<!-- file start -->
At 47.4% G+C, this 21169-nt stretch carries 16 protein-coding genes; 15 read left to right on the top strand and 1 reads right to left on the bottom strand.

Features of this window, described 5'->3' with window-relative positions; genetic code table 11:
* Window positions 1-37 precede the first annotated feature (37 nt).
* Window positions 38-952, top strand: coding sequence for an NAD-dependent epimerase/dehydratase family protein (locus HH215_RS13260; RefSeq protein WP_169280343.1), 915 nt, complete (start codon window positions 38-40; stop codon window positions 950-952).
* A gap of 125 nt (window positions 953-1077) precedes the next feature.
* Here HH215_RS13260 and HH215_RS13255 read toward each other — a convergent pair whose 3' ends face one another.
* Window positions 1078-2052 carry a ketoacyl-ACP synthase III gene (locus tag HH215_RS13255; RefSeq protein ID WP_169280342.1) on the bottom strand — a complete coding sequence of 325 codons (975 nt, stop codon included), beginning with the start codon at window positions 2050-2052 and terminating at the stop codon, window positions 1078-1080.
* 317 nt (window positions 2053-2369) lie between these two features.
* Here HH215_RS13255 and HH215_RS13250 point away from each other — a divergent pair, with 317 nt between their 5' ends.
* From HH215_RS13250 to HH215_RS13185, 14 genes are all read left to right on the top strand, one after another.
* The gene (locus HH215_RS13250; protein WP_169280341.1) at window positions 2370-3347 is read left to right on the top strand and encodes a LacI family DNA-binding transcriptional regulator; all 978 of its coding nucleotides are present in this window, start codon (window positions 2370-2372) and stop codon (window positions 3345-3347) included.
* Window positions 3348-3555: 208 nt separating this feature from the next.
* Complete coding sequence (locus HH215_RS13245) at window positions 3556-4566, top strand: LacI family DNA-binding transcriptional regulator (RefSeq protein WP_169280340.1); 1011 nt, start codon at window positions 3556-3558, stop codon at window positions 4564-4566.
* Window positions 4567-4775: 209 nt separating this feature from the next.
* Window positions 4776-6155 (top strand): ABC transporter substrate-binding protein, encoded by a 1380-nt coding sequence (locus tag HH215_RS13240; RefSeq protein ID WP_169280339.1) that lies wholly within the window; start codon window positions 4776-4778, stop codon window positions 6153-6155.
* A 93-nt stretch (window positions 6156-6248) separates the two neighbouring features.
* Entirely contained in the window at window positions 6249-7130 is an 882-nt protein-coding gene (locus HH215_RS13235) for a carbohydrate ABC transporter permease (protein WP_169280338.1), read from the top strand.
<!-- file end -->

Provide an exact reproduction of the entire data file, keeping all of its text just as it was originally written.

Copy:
At 47.4% G+C, this 21169-nt stretch carries 16 protein-coding genes; 15 read left to right on the top strand and 1 reads right to left on the bottom strand.

Features of this window, described 5'->3' with window-relative positions; genetic code table 11:
* Window positions 1-37 precede the first annotated feature (37 nt).
* Window positions 38-952, top strand: coding sequence for an NAD-dependent epimerase/dehydratase family protein (locus HH215_RS13260; RefSeq protein WP_169280343.1), 915 nt, complete (start codon window positions 38-40; stop codon window positions 950-952).
* A gap of 125 nt (window positions 953-1077) precedes the next feature.
* Here HH215_RS13260 and HH215_RS13255 read toward each other — a convergent pair whose 3' ends face one another.
* Window positions 1078-2052 carry a ketoacyl-ACP synthase III gene (locus tag HH215_RS13255; RefSeq protein ID WP_169280342.1) on the bottom strand — a complete coding sequence of 325 codons (975 nt, stop codon included), beginning with the start codon at window positions 2050-2052 and terminating at the stop codon, window positions 1078-1080.
* 317 nt (window positions 2053-2369) lie between these two features.
* Here HH215_RS13255 and HH215_RS13250 point away from each other — a divergent pair, with 317 nt between their 5' ends.
* From HH215_RS13250 to HH215_RS13185, 14 genes are all read left to right on the top strand, one after another.
* The gene (locus HH215_RS13250; protein WP_169280341.1) at window positions 2370-3347 is read left to right on the top strand and encodes a LacI family DNA-binding transcriptional regulator; all 978 of its coding nucleotides are present in this window, start codon (window positions 2370-2372) and stop codon (window positions 3345-3347) included.
* Window positions 3348-3555: 208 nt separating this feature from the next.
* Complete coding sequence (locus HH215_RS13245) at window positions 3556-4566, top strand: LacI family DNA-binding transcriptional regulator (RefSeq protein WP_169280340.1); 1011 nt, start codon at window positions 3556-3558, stop codon at window positions 4564-4566.
* Window positions 4567-4775: 209 nt separating this feature from the next.
* Window positions 4776-6155 (top strand): ABC transporter substrate-binding protein, encoded by a 1380-nt coding sequence (locus tag HH215_RS13240; RefSeq protein ID WP_169280339.1) that lies wholly within the window; start codon window positions 4776-4778, stop codon window positions 6153-6155.
* A 93-nt stretch (window positions 6156-6248) separates the two neighbouring features.
* Entirely contained in the window at window positions 6249-7130 is an 882-nt protein-coding gene (locus HH215_RS13235) for a carbohydrate ABC transporter permease (protein WP_169280338.1), read from the top strand.